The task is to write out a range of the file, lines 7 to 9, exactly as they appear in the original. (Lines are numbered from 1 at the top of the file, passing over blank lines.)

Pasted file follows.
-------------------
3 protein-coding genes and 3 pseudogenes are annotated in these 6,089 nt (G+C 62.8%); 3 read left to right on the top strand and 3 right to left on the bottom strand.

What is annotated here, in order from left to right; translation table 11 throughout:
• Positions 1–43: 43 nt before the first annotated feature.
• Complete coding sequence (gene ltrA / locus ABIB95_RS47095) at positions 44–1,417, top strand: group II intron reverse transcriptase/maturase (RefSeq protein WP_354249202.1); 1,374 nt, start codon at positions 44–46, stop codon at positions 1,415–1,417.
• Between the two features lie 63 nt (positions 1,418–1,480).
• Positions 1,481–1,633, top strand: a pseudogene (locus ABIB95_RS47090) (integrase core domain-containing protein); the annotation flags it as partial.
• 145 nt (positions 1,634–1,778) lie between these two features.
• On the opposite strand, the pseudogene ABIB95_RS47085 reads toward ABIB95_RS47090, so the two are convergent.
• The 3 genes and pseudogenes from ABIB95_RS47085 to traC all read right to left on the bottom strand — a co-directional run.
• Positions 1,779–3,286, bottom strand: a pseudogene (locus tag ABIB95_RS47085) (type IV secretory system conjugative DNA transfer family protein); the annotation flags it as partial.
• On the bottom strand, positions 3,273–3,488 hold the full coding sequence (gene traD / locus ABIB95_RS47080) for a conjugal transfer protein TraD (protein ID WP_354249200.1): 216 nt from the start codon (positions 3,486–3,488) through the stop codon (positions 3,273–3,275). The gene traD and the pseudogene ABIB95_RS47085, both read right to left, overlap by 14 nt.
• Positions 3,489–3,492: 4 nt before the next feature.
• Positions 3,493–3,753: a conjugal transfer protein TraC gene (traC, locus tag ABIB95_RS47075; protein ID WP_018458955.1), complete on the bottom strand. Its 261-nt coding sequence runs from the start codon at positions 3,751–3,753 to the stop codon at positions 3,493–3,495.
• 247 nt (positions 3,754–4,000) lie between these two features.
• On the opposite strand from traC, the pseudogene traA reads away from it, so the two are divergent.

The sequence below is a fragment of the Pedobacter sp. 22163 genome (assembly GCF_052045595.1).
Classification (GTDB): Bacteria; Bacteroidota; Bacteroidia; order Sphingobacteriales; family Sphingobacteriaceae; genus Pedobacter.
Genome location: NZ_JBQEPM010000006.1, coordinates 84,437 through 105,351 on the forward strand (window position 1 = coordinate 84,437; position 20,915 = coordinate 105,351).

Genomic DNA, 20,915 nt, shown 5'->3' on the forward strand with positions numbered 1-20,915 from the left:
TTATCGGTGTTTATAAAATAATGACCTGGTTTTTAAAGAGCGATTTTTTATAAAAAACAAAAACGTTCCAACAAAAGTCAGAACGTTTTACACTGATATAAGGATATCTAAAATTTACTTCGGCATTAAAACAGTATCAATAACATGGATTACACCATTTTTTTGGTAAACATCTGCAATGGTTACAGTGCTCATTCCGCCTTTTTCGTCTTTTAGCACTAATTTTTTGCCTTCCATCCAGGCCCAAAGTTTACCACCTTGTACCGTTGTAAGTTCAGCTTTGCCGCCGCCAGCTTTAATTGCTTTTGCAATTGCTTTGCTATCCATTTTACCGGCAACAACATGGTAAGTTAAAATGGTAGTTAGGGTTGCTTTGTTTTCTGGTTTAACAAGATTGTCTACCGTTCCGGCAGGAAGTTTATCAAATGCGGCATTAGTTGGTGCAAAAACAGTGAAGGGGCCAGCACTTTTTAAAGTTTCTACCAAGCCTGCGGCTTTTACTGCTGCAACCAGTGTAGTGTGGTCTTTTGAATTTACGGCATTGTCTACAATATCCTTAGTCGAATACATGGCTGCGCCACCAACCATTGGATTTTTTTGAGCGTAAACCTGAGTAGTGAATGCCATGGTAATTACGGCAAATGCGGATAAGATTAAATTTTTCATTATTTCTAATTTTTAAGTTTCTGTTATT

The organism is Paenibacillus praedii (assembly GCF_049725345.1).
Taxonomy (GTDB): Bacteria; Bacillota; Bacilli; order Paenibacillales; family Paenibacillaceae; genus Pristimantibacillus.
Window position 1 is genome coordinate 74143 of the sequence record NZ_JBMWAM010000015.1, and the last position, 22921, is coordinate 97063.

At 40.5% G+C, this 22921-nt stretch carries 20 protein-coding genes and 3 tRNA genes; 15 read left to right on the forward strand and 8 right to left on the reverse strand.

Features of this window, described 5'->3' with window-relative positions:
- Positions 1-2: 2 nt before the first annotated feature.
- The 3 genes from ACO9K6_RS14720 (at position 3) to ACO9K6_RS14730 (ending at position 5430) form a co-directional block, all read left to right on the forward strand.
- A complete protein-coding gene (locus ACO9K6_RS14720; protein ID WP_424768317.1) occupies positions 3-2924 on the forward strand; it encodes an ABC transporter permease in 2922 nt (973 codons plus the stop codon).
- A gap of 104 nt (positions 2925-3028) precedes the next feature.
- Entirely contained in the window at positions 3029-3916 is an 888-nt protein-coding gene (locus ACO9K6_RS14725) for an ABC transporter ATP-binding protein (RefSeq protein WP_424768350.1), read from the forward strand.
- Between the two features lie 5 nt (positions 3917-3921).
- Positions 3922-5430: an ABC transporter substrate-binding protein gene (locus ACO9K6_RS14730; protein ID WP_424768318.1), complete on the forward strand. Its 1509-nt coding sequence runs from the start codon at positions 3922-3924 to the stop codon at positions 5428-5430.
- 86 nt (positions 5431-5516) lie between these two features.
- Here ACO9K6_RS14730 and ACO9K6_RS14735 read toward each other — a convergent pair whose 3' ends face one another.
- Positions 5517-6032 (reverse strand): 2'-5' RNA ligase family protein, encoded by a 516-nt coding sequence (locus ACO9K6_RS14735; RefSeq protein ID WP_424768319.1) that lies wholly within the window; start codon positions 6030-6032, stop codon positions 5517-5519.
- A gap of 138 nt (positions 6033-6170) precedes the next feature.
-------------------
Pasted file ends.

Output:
• 145 nt (positions 1,634–1,778) lie between these two features.
• On the opposite strand, the pseudogene ABIB95_RS47085 reads toward ABIB95_RS47090, so the two are convergent.
• The 3 genes and pseudogenes from ABIB95_RS47085 to traC all read right to left on the bottom strand — a co-directional run.